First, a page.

43 Years Ago Today: Colorado’s Deadliest Disaster in Big Thompson Canyon
Big Thompson Canyon flash flood in 1976 was the state’s deadliest disaster. According to Coloradoan reporting, 144 people died and it caused more than $35 million in damages.
On July 31, it rained for 4 hours in the mountains near Estes Park and because of unusual weather patterns, the storm stalled and rained between 12 and 14 inches.
Witnesses later described difficulty breathing in the moisture-laden air as the rain drove “straight down, lukewarm and not an ounce of wind,” creating a heavy spray all around them. Water gathered speed as it washed over the steep rocky hillsides and flushed through the flatter meadows, all of it heading for the bottom of the V-shaped canyon.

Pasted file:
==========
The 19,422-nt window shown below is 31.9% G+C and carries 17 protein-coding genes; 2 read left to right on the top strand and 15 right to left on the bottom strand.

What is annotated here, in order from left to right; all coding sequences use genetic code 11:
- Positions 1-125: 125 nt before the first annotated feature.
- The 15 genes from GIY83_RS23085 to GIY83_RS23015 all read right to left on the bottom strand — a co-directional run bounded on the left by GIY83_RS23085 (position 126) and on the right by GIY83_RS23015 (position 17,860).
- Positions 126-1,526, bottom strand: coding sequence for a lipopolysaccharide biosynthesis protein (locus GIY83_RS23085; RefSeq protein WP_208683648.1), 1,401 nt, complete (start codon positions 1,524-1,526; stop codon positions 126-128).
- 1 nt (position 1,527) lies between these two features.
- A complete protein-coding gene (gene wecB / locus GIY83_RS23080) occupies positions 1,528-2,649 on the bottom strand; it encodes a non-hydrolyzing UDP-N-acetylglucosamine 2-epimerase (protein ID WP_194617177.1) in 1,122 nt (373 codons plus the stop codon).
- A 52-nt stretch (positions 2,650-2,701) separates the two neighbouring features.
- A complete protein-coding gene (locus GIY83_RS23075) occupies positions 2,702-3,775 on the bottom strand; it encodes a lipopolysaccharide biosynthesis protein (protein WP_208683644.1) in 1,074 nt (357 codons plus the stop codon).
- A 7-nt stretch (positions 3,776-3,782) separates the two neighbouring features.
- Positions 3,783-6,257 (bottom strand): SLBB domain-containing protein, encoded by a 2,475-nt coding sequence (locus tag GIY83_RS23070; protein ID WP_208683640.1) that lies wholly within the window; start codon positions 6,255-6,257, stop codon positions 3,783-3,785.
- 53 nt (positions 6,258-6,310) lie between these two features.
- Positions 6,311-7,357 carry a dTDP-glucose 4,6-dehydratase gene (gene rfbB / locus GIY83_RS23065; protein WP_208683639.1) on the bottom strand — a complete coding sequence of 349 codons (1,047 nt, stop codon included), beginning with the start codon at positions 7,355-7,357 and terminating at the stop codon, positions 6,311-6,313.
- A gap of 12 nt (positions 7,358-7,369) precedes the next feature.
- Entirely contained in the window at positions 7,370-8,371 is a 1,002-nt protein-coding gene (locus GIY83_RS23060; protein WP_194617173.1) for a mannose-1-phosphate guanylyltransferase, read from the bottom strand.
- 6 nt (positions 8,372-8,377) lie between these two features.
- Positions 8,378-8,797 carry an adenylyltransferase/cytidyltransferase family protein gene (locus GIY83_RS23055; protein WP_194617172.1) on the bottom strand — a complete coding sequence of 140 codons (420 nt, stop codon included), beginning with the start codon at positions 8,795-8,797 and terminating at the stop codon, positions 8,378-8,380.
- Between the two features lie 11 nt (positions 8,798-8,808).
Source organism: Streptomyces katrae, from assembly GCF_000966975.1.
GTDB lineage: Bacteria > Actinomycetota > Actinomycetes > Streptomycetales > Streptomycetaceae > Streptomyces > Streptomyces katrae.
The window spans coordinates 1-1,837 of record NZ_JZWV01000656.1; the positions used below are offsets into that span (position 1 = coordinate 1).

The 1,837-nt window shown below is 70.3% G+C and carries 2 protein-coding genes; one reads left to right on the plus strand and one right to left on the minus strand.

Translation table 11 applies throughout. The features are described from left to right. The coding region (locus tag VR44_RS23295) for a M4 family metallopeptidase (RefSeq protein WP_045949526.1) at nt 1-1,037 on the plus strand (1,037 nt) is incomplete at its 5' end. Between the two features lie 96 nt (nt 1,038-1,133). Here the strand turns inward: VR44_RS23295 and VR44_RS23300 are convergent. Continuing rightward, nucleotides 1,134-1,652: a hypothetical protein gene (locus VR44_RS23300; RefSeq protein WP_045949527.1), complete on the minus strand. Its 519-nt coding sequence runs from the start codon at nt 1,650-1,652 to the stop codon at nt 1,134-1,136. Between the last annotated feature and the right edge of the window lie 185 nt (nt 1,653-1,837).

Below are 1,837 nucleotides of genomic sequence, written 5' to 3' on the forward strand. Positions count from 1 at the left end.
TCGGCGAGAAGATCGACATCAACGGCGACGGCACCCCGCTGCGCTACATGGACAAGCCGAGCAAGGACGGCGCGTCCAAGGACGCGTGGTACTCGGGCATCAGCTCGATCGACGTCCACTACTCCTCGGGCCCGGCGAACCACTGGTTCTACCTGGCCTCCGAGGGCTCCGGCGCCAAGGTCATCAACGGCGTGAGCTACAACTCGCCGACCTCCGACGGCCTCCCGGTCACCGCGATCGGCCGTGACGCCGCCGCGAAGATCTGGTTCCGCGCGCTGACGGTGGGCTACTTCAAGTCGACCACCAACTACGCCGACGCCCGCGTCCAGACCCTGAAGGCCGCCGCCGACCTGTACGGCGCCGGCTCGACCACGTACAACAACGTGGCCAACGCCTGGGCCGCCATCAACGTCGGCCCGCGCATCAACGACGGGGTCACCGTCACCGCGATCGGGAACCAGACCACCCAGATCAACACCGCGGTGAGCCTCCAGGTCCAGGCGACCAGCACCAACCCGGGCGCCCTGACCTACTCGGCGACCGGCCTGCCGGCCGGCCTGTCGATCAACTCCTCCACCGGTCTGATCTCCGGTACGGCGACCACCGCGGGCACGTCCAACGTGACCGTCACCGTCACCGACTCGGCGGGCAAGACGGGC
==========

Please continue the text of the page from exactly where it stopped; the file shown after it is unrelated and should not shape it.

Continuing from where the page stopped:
By 9 p.m. the water from the Big Thompson River went from 18 inches to a 20-foot wall of water crippling the canyon.
There were about 4,000 people in the canyon for Colorado’s centennial weekend.
Mass devastation covered the area, there was a loss of communication as telephone lines were destroyed, the water uprooted everything in its path.
First responders made efforts to warn people and tried to evacuate the area, but with limited communication, it was difficult to warn everyone.
Some escaped, others that tried beating the storm were trapped in their cars and swept away by the floodwaters.
The deadly disaster claimed the lives of 143 people, injured 150 others, caused $35.5 million in damages.
The 'I Love Loveland' Facebook group shared this post about the event:
More pictures here.